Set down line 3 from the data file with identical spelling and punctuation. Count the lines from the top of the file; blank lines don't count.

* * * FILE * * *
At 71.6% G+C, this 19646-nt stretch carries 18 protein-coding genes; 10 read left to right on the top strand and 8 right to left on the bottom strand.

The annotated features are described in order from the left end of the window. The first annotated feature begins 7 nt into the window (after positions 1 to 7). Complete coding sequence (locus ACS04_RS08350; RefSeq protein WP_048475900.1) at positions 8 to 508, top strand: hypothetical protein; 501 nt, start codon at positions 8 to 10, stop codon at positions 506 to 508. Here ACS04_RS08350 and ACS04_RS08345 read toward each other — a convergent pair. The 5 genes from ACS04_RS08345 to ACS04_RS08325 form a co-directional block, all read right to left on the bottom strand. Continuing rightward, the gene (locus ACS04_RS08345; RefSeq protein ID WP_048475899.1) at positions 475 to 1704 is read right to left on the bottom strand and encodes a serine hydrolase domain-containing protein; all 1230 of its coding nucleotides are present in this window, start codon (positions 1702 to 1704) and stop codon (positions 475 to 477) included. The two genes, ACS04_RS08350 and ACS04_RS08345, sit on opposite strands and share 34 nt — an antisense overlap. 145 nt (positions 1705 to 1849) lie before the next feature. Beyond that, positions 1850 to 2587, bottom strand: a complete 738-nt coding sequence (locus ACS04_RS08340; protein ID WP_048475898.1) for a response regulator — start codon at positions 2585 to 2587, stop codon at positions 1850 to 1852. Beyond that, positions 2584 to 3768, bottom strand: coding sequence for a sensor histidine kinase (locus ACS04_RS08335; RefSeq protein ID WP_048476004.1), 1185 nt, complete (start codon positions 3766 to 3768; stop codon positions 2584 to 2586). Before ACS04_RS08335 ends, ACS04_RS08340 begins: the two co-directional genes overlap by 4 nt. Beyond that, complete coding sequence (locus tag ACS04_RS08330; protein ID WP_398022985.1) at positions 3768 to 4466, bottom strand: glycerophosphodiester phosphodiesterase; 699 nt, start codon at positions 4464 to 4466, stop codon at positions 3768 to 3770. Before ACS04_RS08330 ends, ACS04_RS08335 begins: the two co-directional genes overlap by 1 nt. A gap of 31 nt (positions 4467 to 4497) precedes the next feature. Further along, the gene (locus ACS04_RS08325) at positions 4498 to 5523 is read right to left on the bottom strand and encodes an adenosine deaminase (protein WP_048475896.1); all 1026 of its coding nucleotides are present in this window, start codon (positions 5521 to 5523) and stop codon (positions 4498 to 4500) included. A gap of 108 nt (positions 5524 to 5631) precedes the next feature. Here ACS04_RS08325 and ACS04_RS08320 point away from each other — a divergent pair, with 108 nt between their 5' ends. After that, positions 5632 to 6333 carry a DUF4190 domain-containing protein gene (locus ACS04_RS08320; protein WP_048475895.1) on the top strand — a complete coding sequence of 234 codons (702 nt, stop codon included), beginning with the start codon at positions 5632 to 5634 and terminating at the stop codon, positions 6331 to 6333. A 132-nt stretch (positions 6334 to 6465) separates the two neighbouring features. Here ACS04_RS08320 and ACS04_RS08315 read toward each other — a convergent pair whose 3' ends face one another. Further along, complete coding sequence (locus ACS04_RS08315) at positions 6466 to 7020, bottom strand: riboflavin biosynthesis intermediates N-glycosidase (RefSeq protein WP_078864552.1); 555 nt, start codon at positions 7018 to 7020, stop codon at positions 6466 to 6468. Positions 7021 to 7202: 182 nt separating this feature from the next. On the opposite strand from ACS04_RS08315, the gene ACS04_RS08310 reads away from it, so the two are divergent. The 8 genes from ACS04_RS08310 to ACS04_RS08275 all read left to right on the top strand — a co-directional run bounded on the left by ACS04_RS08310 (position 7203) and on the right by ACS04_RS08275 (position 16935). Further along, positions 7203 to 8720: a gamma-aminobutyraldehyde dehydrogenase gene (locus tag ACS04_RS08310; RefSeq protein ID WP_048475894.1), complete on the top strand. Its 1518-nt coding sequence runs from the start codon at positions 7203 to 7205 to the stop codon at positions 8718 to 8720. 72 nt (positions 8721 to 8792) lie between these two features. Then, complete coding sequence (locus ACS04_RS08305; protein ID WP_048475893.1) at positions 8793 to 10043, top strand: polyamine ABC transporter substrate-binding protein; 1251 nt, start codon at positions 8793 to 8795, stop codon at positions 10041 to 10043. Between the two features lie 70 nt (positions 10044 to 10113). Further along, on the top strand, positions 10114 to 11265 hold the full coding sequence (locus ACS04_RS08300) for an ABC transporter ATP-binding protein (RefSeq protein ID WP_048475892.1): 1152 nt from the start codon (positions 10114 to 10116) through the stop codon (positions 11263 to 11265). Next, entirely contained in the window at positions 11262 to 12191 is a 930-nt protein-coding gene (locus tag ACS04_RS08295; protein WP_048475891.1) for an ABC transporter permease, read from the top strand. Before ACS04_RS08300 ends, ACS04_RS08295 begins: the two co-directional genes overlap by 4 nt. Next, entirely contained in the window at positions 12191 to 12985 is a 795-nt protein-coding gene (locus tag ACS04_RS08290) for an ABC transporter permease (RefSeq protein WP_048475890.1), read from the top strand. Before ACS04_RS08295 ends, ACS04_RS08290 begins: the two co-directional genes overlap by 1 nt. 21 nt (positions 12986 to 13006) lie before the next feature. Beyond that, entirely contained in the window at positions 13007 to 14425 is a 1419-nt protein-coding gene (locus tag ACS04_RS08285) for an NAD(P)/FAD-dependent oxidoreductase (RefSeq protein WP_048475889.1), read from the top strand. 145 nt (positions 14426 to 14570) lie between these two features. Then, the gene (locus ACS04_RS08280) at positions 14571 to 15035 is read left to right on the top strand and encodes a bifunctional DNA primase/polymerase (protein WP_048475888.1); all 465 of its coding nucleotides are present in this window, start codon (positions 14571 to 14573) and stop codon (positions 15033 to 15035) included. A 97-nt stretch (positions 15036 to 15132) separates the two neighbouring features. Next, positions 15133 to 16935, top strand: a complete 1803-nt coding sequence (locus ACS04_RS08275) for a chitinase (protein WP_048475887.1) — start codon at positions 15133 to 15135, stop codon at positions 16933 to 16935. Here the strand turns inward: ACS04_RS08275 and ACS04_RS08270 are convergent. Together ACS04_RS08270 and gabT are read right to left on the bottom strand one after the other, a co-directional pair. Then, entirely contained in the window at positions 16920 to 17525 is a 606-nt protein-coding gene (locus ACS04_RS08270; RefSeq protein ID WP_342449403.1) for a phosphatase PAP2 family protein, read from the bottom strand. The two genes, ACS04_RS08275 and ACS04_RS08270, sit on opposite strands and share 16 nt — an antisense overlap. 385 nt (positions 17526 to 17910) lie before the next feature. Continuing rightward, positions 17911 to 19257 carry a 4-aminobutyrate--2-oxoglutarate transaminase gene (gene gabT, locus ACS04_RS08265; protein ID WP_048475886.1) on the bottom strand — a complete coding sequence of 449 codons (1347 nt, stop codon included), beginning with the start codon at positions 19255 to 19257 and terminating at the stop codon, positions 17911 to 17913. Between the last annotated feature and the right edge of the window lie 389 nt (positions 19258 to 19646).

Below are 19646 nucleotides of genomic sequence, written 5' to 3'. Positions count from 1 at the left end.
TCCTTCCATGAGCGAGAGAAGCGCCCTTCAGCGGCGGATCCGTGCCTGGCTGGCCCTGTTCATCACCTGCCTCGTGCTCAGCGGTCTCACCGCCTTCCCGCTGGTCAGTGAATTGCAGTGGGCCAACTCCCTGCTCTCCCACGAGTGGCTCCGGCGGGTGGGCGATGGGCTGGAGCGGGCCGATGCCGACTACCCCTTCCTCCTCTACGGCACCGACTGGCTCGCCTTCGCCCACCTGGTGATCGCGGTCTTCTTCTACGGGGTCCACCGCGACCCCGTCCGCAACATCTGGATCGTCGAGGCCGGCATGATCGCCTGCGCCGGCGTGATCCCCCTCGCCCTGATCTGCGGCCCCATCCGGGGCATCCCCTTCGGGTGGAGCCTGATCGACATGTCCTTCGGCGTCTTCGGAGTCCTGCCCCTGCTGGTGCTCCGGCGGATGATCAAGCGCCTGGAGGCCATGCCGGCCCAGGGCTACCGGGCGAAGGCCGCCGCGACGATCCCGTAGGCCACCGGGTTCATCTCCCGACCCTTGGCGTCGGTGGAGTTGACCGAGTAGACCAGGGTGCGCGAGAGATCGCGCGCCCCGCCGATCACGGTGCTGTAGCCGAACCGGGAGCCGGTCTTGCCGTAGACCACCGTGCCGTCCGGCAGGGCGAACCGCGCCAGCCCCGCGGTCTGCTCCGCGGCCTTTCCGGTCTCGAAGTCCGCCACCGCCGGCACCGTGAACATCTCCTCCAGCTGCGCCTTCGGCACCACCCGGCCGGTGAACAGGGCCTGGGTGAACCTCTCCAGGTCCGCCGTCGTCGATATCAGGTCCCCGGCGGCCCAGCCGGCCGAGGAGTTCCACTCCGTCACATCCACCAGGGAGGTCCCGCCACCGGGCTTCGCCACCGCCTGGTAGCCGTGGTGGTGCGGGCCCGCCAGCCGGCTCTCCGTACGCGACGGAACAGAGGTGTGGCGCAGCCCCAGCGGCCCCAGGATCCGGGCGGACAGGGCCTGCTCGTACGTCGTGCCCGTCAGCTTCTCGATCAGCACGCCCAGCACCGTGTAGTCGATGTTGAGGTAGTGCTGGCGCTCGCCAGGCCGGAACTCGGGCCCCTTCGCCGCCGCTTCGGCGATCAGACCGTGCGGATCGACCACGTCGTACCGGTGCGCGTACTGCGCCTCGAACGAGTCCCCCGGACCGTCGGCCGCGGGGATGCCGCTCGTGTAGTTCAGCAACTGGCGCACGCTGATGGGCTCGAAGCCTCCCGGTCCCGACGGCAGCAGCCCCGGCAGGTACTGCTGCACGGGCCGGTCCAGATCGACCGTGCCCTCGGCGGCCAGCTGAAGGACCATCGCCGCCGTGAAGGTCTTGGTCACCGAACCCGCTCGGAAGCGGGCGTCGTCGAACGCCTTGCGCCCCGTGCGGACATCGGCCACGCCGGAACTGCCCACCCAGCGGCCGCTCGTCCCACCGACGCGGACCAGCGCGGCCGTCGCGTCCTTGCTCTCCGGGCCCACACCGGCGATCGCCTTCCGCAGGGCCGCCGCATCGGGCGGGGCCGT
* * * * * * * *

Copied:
Below are 19646 nucleotides of genomic sequence, written 5' to 3'. Positions count from 1 at the left end.